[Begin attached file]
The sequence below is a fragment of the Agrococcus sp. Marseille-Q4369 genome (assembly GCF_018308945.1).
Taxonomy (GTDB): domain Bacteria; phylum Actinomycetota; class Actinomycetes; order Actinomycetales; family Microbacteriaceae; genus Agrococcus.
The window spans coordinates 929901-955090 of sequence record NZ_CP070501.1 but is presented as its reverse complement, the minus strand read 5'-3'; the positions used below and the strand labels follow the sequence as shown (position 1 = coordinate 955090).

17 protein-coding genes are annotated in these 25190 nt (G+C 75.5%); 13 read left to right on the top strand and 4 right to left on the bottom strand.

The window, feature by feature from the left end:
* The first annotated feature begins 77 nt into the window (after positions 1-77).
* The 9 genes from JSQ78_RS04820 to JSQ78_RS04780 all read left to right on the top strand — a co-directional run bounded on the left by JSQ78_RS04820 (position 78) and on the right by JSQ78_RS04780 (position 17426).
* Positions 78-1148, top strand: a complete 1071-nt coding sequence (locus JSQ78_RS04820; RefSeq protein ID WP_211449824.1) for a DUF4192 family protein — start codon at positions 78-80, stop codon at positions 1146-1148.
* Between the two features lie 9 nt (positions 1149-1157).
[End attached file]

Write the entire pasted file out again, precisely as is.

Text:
The sequence below is a fragment of the Agrococcus sp. Marseille-Q4369 genome (assembly GCF_018308945.1).
Taxonomy (GTDB): domain Bacteria; phylum Actinomycetota; class Actinomycetes; order Actinomycetales; family Microbacteriaceae; genus Agrococcus.
The window spans coordinates 929901-955090 of sequence record NZ_CP070501.1 but is presented as its reverse complement, the minus strand read 5'-3'; the positions used below and the strand labels follow the sequence as shown (position 1 = coordinate 955090).

17 protein-coding genes are annotated in these 25190 nt (G+C 75.5%); 13 read left to right on the top strand and 4 right to left on the bottom strand.

The window, feature by feature from the left end:
* The first annotated feature begins 77 nt into the window (after positions 1-77).
* The 9 genes from JSQ78_RS04820 to JSQ78_RS04780 all read left to right on the top strand — a co-directional run bounded on the left by JSQ78_RS04820 (position 78) and on the right by JSQ78_RS04780 (position 17426).
* Positions 78-1148, top strand: a complete 1071-nt coding sequence (locus JSQ78_RS04820; RefSeq protein ID WP_211449824.1) for a DUF4192 family protein — start codon at positions 78-80, stop codon at positions 1146-1148.
* Between the two features lie 9 nt (positions 1149-1157).